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Aethism & death

(18 Posts)
TwoLeftSocks Tue 02-Dec-14 16:13:32

How do you all get their head round

TwoLeftSocks Tue 02-Dec-14 16:17:52

Whoops, try again,....

How do you all get your heads round the finality of death?

I've started thinking about it a bit since DS2's (4) started asking about it all, prompted by the immortal jellyfish on the Octonauts. He's wondering if we're all reborn as babies as he doesn't like the idea that we just all die (not an idea I've specifically put I his head).

It's made me think and worry a lot more about death, especially as my knees are starting to creak, I'm loosing a tooth, and I'm feeling distinctly mortal.

paulapantsdown Tue 02-Dec-14 16:19:13

When you're dead, that's it. Not too tricky. This is it and there is nothing else. We are organic beings living on a rock. You die, you rot. That's it. Very freeing to not believe my imaginary friend will take me to paradise if I'm really good.

ErrolTheDragon Tue 02-Dec-14 16:20:26

It's much simpler than the theistic alternatives. We don't exist before we're born; we develop consciousness within our brains; we die and that's it. Make the best of it while it lasts! smile

GinAndSonic Tue 02-Dec-14 16:21:56

You rot and become part of the earth. Its quite nice really.

ErrolTheDragon Tue 02-Dec-14 16:23:44

Ah, thanks for the context! smile

I gave my DD a gentle introduction to the concept when she was about 3 and a goldfish died. We buried it in the garden and I explained that its atoms would become part of the soil and then other things including the honeysuckle it was buried under.

BackOnlyBriefly Tue 02-Dec-14 16:48:39

I suppose we'd all like to live forever, but I think we accept it somehow when it gets closer. I'm a bit creaky too so it's no longer such a distant consideration.

I'm not sure anyone can even conceive of not existing. Maybe that protects us from it?

Some people get comfort from passing on their genes, but even that isn't essential. There are adults now who get some of their ways from being around me. Ideas and habits which they will pass on. The world will be a tiny bit different because I was in it.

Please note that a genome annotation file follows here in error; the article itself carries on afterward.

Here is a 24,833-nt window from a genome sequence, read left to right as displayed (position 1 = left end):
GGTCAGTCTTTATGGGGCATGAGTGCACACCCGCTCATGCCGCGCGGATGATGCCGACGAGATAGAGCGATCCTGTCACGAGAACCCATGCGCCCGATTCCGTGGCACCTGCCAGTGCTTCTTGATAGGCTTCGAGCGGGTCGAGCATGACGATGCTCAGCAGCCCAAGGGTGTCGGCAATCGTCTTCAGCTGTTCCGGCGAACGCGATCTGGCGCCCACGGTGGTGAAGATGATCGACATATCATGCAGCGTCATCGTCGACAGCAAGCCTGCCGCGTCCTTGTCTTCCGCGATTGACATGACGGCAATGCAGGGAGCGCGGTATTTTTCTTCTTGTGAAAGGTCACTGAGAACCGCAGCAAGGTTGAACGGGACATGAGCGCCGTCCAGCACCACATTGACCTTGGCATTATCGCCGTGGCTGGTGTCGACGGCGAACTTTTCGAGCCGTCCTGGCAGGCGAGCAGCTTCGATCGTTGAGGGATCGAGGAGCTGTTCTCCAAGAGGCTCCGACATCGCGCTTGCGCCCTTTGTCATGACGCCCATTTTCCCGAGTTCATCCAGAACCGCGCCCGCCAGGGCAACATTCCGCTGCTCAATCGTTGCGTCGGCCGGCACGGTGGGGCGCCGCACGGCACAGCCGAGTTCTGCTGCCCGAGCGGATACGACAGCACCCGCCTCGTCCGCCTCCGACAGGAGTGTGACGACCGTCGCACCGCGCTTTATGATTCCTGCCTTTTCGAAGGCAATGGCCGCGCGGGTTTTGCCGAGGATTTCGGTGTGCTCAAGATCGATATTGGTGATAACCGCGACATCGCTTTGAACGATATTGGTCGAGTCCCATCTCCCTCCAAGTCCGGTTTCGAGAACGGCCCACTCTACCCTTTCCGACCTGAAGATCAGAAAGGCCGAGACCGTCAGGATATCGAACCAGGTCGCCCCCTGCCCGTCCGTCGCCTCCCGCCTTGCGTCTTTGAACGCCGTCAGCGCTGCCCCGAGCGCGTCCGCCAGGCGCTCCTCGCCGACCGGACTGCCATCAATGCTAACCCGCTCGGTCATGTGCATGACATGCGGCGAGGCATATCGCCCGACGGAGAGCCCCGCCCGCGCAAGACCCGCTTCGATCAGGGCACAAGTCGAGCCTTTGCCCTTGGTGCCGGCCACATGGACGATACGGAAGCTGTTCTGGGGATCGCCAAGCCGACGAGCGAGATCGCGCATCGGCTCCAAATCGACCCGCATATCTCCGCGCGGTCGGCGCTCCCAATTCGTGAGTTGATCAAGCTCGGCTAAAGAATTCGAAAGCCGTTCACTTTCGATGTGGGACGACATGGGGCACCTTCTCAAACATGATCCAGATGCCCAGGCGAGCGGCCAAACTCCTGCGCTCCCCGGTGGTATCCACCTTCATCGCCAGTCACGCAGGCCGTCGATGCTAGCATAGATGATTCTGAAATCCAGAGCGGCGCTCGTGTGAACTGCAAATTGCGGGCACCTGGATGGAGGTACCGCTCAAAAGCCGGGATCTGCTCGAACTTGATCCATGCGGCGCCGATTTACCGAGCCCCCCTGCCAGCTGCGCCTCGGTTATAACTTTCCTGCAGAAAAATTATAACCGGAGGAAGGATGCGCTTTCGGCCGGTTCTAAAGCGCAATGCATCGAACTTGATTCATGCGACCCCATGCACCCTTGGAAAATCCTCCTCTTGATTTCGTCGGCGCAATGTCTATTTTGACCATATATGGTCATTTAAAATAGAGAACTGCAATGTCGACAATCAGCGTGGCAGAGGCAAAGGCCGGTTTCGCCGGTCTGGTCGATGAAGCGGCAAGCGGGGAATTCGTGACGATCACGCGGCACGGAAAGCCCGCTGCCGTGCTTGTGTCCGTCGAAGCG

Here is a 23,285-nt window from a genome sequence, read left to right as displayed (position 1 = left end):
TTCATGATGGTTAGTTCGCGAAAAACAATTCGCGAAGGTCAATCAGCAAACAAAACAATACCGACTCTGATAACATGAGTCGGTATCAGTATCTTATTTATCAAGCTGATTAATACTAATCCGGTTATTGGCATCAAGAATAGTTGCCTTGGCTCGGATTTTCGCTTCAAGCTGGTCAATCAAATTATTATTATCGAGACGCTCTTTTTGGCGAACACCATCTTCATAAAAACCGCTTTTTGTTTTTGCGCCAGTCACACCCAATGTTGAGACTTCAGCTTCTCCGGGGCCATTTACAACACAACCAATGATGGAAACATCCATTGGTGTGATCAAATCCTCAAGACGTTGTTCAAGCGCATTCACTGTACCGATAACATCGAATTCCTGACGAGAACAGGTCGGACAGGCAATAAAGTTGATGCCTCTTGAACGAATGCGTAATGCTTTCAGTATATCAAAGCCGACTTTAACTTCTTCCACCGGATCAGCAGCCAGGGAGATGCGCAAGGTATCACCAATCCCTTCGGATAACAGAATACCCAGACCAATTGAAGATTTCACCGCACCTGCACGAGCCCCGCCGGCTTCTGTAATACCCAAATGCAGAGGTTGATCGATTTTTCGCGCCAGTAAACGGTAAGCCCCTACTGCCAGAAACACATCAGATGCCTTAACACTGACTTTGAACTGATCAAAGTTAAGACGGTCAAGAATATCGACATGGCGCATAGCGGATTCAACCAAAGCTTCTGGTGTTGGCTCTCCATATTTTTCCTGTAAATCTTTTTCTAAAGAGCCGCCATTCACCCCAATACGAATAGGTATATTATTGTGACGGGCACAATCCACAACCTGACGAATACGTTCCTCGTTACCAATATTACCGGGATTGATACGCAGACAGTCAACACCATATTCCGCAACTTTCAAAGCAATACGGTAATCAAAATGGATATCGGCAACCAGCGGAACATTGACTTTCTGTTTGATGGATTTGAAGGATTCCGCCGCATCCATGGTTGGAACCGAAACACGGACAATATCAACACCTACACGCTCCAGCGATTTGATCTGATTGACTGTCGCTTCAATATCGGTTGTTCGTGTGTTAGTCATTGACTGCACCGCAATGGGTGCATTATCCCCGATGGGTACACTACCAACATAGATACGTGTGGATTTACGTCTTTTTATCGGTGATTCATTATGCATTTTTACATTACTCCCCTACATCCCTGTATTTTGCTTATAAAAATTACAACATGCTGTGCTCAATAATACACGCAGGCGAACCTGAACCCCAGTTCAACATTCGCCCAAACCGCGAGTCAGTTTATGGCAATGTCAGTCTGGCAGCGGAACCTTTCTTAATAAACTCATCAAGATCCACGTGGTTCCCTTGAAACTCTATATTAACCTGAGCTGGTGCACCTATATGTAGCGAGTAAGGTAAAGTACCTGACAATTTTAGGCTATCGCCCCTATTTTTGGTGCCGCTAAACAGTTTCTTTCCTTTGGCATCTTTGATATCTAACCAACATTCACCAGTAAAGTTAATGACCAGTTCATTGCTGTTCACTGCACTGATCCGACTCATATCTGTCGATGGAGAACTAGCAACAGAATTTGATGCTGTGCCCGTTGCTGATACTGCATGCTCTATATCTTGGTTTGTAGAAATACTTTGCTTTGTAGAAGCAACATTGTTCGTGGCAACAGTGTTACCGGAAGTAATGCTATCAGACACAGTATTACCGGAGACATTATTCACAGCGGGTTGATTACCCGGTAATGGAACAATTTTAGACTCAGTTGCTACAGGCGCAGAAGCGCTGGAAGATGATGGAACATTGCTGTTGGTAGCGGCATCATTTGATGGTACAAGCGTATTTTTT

Ilovetobiteyourneck Tue 02-Dec-14 17:00:08

I've never really thought about it too much if I'm honest, like pp's say, you live, you die, same as all the other living organisms on earth. To me it seems so natural that it's not an issue. I quite like the idea of my atoms flying off to become other things smile
I suppose if I'm honest, I'd like to have made an impact on the world in some way before I die, but in a way I have already by having kids. I'm not sure whether that's a good impact or not though!

NotTodaySatan Tue 02-Dec-14 17:04:55

My thoughts on the topic.

bigbluestars Tue 02-Dec-14 19:40:17

How did you feel before you were born? Were you upset that you were not alive?

Same as being dead. You won't be able to care.

MN164 Tue 02-Dec-14 21:13:29

I like the egalitarian idea that we are all made of the same stuff manufactured in stars - every last atom and every type.

Whilst I am against the idea of making funeral wishes as I think that's for the living, if someone did ask what I wanted, I would only ask for this to be read out. It sums death up beautifully in my opinion.


Nay, do not grieve though life be full of sadness,
dawn will not veil its splendor for your grief,